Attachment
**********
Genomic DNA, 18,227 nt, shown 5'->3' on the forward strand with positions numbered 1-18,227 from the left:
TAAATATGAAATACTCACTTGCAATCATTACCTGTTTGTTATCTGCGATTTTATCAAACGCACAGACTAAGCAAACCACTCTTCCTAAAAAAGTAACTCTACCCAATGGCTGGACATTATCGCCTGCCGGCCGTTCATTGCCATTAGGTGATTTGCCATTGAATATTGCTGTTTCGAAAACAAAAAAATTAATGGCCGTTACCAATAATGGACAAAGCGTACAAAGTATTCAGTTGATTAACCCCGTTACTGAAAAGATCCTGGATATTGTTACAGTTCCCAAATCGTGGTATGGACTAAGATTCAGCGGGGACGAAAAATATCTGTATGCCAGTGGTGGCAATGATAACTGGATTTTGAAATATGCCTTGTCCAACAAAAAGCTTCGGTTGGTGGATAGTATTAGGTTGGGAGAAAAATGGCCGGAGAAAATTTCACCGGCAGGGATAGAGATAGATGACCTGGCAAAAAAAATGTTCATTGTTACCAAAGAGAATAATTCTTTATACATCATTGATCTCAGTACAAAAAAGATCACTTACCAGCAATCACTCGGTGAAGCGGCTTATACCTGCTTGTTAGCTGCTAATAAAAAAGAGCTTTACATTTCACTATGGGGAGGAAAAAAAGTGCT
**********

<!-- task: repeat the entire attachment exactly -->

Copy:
Genomic DNA, 18,227 nt, shown 5'->3' on the forward strand with positions numbered 1-18,227 from the left:
TAAATATGAAATACTCACTTGCAATCATTACCTGTTTGTTATCTGCGATTTTATCAAACGCACAGACTAAGCAAACCACTCTTCCTAAAAAAGTAACTCTACCCAATGGCTGGACATTATCGCCTGCCGGCCGTTCATTGCCATTAGGTGATTTGCCATTGAATATTGCTGTTTCGAAAACAAAAAAATTAATGGCCGTTACCAATAATGGACAAAGCGTACAAAGTATTCAGTTGATTAACCCCGTTACTGAAAAGATCCTGGATATTGTTACAGTTCCCAAATCGTGGTATGGACTAAGATTCAGCGGGGACGAAAAATATCTGTATGCCAGTGGTGGCAATGATAACTGGATTTTGAAATATGCCTTGTCCAACAAAAAGCTTCGGTTGGTGGATAGTATTAGGTTGGGAGAAAAATGGCCGGAGAAAATTTCACCGGCAGGGATAGAGATAGATGACCTGGCAAAAAAAATGTTCATTGTTACCAAAGAGAATAATTCTTTATACATCATTGATCTCAGTACAAAAAAGATCACTTACCAGCAATCACTCGGTGAAGCGGCTTATACCTGCTTGTTAGCTGCTAATAAAAAAGAGCTTTACATTTCACTATGGGGAGGAAAAAAAGTGCT